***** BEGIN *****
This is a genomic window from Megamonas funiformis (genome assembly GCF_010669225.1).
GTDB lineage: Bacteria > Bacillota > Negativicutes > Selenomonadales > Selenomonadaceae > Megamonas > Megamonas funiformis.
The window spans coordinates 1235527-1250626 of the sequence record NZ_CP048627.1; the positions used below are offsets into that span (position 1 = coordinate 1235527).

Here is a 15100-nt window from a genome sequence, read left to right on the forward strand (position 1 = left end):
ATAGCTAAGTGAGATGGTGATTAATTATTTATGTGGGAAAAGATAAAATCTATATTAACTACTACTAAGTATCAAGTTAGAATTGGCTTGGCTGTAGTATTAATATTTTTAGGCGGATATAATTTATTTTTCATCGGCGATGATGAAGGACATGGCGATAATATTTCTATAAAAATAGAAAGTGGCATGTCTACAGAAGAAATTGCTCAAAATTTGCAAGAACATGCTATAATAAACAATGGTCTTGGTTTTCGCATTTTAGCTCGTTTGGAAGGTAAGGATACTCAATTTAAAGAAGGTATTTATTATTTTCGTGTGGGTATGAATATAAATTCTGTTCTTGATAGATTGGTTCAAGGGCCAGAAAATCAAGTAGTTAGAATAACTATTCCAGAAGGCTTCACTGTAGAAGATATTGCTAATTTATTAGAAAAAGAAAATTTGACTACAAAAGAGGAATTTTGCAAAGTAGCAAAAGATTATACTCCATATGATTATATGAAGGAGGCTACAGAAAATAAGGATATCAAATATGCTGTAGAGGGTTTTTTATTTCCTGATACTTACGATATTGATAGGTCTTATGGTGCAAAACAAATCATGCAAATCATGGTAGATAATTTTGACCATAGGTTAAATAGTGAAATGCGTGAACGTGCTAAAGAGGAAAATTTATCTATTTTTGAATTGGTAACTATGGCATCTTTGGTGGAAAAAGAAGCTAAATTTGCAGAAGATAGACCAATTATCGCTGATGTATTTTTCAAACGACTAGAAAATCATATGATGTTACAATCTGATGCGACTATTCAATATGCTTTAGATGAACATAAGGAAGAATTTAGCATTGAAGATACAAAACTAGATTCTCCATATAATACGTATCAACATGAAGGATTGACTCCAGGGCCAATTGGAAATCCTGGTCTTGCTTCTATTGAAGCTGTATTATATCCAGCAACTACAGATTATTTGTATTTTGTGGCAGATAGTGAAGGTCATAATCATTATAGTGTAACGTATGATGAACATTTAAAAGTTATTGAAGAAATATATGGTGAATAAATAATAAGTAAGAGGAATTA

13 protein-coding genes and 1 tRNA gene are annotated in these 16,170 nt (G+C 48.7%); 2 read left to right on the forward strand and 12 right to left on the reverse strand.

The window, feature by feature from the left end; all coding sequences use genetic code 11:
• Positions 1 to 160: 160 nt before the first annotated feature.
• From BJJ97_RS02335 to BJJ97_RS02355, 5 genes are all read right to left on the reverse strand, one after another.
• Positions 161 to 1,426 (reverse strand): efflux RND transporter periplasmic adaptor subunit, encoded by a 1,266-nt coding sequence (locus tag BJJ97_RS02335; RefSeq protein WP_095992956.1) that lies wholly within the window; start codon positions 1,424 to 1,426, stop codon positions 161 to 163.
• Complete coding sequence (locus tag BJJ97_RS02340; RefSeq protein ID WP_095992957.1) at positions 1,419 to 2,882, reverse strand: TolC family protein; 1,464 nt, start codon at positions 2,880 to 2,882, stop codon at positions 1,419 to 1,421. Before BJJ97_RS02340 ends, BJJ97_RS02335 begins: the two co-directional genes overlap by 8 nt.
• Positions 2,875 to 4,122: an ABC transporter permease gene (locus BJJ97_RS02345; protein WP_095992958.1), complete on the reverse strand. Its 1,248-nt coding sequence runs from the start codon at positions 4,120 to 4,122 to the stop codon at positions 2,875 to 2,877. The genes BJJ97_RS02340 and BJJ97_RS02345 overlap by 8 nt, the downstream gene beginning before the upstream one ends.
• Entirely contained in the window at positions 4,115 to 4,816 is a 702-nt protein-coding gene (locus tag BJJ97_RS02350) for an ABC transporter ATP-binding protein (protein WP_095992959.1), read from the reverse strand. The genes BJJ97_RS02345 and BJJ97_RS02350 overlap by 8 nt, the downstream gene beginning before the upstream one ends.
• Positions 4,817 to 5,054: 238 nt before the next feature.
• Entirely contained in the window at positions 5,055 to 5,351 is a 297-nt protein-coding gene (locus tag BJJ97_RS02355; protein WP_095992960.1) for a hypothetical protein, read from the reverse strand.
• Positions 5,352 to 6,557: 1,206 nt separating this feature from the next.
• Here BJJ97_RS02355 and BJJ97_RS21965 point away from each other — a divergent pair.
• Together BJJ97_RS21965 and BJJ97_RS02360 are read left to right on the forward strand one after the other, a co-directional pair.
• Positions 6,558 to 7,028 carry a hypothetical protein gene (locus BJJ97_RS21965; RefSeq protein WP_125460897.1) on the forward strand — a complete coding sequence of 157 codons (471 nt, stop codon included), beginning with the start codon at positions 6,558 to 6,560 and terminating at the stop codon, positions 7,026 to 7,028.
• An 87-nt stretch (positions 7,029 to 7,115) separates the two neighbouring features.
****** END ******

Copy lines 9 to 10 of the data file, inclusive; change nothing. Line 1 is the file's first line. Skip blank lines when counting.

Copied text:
• From BJJ97_RS02335 to BJJ97_RS02355, 5 genes are all read right to left on the reverse strand, one after another.
• Positions 161 to 1,426 (reverse strand): efflux RND transporter periplasmic adaptor subunit, encoded by a 1,266-nt coding sequence (locus tag BJJ97_RS02335; RefSeq protein WP_095992956.1) that lies wholly within the window; start codon positions 1,424 to 1,426, stop codon positions 161 to 163.